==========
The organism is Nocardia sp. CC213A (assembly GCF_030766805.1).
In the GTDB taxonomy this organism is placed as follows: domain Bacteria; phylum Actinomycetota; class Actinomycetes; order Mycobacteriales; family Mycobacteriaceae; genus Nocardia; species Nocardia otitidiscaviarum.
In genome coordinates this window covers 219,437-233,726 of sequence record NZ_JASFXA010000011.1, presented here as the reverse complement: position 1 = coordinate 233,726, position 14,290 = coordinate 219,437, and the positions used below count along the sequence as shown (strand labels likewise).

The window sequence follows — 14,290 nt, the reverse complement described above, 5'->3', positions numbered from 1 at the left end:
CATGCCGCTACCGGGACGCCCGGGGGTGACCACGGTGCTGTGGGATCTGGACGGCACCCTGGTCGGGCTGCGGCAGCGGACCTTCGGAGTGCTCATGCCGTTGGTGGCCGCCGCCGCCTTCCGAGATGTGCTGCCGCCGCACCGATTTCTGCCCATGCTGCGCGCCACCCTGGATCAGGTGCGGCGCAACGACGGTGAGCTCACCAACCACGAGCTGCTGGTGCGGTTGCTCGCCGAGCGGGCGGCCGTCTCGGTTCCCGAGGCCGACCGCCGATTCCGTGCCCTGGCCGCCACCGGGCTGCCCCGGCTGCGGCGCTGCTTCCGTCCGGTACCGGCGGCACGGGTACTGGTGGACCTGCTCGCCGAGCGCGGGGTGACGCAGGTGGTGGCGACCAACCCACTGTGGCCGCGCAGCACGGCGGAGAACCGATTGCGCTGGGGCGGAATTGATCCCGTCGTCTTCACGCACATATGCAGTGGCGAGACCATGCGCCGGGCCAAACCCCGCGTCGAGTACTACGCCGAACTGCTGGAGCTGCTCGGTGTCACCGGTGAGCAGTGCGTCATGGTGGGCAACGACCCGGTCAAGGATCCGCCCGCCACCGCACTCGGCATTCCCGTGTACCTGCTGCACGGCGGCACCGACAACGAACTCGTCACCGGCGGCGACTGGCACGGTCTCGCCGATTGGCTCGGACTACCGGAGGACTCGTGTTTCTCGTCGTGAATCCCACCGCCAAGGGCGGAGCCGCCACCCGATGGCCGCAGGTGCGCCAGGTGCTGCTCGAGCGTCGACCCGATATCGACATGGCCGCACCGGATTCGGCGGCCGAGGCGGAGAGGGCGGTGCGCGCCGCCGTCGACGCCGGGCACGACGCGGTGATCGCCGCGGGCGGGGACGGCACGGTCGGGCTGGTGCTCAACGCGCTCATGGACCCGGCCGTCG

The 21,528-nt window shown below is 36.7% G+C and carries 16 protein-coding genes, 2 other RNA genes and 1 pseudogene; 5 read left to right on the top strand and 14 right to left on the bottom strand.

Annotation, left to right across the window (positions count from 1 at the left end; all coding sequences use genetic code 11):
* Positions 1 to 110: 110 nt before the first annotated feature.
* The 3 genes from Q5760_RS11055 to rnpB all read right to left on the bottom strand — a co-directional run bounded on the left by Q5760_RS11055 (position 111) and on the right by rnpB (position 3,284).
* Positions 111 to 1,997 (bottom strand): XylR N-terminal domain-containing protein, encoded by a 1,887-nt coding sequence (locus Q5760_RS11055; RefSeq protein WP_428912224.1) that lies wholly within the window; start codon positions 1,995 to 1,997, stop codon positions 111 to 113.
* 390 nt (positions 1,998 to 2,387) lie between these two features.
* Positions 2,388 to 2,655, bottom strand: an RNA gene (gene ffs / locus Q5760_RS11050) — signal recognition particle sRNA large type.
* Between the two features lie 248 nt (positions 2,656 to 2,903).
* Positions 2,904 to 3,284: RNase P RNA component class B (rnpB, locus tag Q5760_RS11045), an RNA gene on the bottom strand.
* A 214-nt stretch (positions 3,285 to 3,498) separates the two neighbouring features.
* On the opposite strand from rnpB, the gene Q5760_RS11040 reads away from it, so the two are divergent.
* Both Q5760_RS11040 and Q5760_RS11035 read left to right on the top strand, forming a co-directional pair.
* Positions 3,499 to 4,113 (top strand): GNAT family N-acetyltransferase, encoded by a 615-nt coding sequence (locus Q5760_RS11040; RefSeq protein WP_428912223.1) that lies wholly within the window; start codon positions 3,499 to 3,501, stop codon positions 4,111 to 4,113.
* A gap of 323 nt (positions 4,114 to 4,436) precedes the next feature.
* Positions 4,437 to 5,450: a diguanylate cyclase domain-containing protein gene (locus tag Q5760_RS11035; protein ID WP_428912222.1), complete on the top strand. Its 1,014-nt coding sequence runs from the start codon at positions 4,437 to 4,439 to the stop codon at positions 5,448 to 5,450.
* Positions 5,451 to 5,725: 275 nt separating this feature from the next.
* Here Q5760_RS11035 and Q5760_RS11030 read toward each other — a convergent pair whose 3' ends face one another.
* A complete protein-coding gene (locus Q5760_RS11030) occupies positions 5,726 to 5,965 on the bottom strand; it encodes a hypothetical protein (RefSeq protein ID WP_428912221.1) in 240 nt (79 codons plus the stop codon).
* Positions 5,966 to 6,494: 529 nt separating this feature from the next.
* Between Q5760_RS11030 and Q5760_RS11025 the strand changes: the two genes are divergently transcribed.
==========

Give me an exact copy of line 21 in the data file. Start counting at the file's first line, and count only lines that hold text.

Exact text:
* Positions 5,451 to 5,725: 275 nt separating this feature from the next.